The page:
Foreign Language Immersion
Executives & Professionals
25+ languages / 40+ countries
“You never get a second chance to make a first impression.”
FLSAS’ foreign language training programs are for those:
- who need to improve present foreign language skills;
- who are just beginning their foreign language learning experience;
- who want foreign language and cultural preparedness training before doing business in a country;
- who enjoy foreign languages and want to learn more;
- for whom learning a foreign language is not the way they prefer to spend their time.
Doing business in a foreign country or doing business with foreign clients in your own office is not just about doing business anymore. Being successful globally is not only about business. In many countries and cultures you need to develop a rapport with your client before you start to do business.
You need to be linguistically prepared and culturally prepared. Knowledge of at least the basics of the language of the country of your clients and some of the cultural traditions and proper etiquette goes a long way. You do not want to do something or say something that would inadvertently offend your client just by doing something that would be perfectly acceptable at home. You can unknowingly ask the wrong personal questions, make inappropriate gestures, misinterpret body language, etc.
We offer programs that make maximum use of your limited time. A short time spent in a country that speaks the language you are learning will accomplish a good deal. It is a practical use of your time and money.
FLSAS Programs are Active Language Learning Programs. That means that, unless otherwise requested, one part of your language instruction will be spent in lessons with texts and materials, and the other part will be spent out “in the street” using what you know (even if only the basics). It is an exciting way to learn with dynamic results. You learn the foreign language the way you learned your own language; you are living it. The final distribution of actual formal lessons, and activity lessons will be up to you. You can request special vocabularies and to meet people in your field.
Unless you choose otherwise, lodging will be in a homestay. You need to live in a situation where you continuously hear only the target language. The hardest part of foreign language learning is mastering everyday conversations. You can best get that type of conversational exchange in a homestay. HomeStays are with executive appropriate hosts. There are four categories: Standard, Standard Plus, Business and Luxury. Private bathrooms are definitely available. The educational level of the hosts is high. You are matched with hosts who share some of your interests. Sharing mutual interests facilitates conversation… and language learning.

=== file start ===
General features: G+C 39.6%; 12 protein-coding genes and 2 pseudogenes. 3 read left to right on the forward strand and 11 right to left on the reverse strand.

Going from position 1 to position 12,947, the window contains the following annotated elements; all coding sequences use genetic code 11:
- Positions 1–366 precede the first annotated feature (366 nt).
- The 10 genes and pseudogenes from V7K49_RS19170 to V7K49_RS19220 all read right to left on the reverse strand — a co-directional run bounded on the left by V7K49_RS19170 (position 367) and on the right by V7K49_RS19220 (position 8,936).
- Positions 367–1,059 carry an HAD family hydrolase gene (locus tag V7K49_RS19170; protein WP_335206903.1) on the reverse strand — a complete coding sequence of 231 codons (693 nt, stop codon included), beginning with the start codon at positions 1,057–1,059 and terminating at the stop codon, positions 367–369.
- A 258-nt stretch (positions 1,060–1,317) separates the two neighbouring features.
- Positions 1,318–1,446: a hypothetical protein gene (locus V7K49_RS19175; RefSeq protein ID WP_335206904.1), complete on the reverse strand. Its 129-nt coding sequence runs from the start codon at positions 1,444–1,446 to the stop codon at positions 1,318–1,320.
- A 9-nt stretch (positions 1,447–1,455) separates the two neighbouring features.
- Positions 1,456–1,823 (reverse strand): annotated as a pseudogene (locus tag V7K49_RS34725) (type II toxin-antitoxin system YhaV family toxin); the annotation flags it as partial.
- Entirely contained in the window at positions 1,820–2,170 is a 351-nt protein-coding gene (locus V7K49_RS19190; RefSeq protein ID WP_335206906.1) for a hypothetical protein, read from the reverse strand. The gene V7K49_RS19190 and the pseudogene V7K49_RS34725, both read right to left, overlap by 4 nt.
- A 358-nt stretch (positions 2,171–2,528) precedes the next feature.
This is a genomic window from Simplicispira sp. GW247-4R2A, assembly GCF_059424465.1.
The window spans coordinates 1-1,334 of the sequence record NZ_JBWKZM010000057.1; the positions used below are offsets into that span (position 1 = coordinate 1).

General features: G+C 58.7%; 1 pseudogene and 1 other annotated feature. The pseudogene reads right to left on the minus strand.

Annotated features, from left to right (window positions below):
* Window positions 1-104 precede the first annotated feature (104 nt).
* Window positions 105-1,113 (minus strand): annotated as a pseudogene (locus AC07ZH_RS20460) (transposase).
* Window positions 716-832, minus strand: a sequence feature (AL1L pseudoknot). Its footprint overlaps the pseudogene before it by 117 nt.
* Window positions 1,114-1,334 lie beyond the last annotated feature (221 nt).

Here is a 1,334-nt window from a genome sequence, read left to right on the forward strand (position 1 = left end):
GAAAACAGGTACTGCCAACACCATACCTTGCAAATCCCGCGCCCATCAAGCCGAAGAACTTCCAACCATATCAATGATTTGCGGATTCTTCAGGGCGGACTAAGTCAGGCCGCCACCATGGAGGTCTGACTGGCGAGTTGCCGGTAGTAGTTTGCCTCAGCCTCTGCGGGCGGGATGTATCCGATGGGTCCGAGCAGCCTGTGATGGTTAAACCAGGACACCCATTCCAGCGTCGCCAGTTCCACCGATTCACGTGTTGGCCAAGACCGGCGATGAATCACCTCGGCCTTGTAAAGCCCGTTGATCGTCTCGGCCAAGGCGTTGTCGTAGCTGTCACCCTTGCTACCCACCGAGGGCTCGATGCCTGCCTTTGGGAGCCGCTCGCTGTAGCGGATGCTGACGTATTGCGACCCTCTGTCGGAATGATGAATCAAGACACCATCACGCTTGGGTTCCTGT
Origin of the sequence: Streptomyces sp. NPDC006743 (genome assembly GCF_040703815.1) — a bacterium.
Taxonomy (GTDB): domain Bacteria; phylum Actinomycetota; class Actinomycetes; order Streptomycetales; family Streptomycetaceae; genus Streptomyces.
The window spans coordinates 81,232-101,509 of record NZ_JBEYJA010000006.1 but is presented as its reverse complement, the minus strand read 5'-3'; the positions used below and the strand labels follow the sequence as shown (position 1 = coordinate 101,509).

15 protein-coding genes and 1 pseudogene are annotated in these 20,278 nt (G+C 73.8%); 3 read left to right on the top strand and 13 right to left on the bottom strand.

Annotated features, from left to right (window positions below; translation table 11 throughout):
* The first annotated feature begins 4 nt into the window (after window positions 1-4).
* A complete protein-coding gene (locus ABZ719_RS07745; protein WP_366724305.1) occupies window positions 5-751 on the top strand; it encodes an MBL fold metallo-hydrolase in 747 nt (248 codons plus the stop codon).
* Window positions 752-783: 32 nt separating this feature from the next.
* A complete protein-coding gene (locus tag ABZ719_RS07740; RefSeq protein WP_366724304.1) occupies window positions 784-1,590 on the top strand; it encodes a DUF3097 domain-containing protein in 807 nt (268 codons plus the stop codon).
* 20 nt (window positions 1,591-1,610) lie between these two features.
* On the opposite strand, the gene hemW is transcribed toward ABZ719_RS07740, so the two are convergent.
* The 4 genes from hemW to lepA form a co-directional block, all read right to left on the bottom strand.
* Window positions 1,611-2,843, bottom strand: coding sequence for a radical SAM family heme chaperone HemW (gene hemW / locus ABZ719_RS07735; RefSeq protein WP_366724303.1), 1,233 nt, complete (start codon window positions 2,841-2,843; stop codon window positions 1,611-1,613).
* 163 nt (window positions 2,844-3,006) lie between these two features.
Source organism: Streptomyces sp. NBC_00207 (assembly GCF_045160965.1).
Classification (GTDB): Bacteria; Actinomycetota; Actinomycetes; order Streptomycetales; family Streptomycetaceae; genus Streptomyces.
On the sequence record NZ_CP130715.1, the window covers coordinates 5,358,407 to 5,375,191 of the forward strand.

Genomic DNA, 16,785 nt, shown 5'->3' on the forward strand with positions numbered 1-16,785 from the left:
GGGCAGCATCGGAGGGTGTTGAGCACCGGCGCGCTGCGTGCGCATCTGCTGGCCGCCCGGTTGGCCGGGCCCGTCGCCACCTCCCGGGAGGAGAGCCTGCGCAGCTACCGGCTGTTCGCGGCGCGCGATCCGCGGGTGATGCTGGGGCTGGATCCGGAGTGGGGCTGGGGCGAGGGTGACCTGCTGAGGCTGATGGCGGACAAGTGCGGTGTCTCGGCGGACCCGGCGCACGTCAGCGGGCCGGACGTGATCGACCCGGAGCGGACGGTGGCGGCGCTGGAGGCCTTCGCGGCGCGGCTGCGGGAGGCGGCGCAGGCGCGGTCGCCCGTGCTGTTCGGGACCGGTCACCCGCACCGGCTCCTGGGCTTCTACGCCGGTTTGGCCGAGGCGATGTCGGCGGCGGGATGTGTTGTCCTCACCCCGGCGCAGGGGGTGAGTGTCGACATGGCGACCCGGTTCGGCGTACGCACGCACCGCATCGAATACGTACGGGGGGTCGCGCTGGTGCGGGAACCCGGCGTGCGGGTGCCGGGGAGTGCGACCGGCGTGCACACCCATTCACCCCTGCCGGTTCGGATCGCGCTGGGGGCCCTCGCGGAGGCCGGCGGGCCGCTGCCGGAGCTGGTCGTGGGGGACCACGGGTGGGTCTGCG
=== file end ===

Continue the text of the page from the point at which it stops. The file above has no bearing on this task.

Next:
For those who are skeptical and have not had a total foreign language immersion experience before… If you only have one or two weeks, how much can you learn living the language in one week? Definitely much more than if you do not go at all. You have to take advantage of every opportunity, even if it is only one week. If you wait till you have something more ideal – 4 weeks or 6 weeks or longer – you will probably never do it… and you will miss out on business opportunities.
Some Additional Comments:
As the cliche goes, we all know that people do business with people they “know, like & trust.” Developing a rapport with your client is the proper way to begin the business or professional relationship. To be known, liked and trusted by your present clients and employees or future clients and future employees, knowledge of their language will be an asset. It will show your clients that you take an interest in them personally, and are not just interested in their money.
You do not have to be fluent or speak in perfect sentences. A little bit of effort goes a long way. It may be as simple as being able to ask your clients in their own language about their family members or about their favorite sports team or about their vacation. Or it can be a bit more complicated such as preparing yourself for a trade show where not everyone will speak English, giving a presentation in another country, attending a meeting or a seminar in another language. Even if you speak primarily in English (or other native language), having the basics of the language of the country makes a good first impresssion.
If you study a foreign language for two weeks, you will not become fluent, no matter what some programs promise. Fluency is not the immediate goal; that is a long term project. The real, most important short term reason to learn a foreign language, when you only have a limited amount of time, is to show your clients that you are interested in knowing more about them, learn about their culture, their holidays, their sports, their values, learn something about “where they are coming from” or “what makes them tick.” If you make the effort to converse with them, just a little bit, even at the basic level, you will be that much closer to knowing them and liking them and having them know, like and trust you.
Very simply, spending even a limited amount of time in a country where the language is spoken will improve your foreign language proficiency skills much more quickly.